A meaningful correlation among demographic factors was observed between age and suicidality. This result aligns with the outcomes of previous studies that demonstrated the vulnerability of the younger population with SCI to suicide [10,33]. Before injury, young individuals often maintain a higher level of physical activity and social interaction than older adults, which may lead to a relatively greater sense of impairment and discouragement [12,34]. However, in this study, occupation did not show any statistically significant correlations with suicidality. This result was inconsistent with findings from the general population [35]. It is important to note that the study participants reported their current employment status while they were hospitalized or on leave. As a significant number of SCI populations struggle against the uncertainties of returning to their prior occupations [36,37], reliable analysis should be conducted within social backgrounds.
The present study had several limitations. Owing to the retrospective cross-sectional study design, the establishment of a cause-and-effect relationship was challenging. Additionally, the single-center recruitment of participants and sole inclusion of inpatients with SCI jointly restrict the generalizability of the findings. Our study also lacked information about the participants’ specific occupations, economic status, and information regarding their caregivers, whether paid or family. Lastly, as the analysis of suicidality was based on the total K-MINI score to reflect overall suicidal tendencies, the results should be applied with caution when it comes to capturing the nuances of individual elements such as suicidal thoughts, suicide plans, and suicide attempts.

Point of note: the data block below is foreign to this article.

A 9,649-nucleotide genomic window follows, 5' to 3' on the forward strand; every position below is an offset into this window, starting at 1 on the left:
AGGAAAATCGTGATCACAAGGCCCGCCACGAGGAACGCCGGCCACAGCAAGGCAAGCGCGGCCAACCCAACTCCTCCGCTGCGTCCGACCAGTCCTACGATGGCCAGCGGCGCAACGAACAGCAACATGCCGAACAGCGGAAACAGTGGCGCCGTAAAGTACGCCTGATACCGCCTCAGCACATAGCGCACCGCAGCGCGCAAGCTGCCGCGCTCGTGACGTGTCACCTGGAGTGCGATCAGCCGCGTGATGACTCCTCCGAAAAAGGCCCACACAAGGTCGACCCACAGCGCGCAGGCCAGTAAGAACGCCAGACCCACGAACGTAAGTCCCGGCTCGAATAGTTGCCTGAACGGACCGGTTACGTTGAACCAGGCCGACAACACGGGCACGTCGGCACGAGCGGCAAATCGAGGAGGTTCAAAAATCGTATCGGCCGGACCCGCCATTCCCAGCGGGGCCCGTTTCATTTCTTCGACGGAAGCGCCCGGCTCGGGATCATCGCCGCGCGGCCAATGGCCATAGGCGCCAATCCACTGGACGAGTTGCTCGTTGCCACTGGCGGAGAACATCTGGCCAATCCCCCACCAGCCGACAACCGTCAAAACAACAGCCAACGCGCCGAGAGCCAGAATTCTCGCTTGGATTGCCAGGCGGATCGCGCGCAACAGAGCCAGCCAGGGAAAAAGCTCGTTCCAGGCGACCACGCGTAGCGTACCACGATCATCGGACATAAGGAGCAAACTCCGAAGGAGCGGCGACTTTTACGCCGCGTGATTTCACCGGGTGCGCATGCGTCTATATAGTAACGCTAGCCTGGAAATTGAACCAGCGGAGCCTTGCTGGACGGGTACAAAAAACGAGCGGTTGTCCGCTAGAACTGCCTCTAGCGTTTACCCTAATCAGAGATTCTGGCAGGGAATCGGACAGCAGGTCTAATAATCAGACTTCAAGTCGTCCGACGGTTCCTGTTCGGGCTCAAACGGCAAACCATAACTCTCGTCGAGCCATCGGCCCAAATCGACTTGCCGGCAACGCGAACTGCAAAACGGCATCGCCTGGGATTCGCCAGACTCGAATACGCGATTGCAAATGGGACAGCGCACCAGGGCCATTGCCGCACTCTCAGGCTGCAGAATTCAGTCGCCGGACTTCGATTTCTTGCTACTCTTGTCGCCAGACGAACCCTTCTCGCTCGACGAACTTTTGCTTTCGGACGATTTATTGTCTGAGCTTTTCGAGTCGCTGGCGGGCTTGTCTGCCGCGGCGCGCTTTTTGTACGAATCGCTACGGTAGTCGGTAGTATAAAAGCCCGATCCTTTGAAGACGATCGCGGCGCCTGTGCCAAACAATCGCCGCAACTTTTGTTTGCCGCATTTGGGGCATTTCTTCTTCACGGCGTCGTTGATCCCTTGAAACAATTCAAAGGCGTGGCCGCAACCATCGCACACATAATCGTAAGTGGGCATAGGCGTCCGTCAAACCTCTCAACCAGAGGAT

Understanding physical and functional suicide risk factors in populations with SCI is essential for several reasons. It provides support for identifying high risk individuals for targeted interventions and informs the development of tailored rehabilitation programs. Our study demonstrated that physical factors of the upper extremities and certain functional dependencies in daily activities are associated with suicidality in individuals with SCI. Considering this, our findings can contribute to the advancement of early intervention strategies for suicide prevention in individuals with SCI. This can be achieved by highlighting the necessity for structured physical and functional rehabilitation programs that incorporate upper extremity training and wheelchair activities.


No potential conflict of interest relevant to this article was reported.


This study was supported by a grant (code#22-C-04) from the Rehabilitation Research & Development Support Program of the Korea National Rehabilitation Center, Ministry of Health and Welfare, Korea.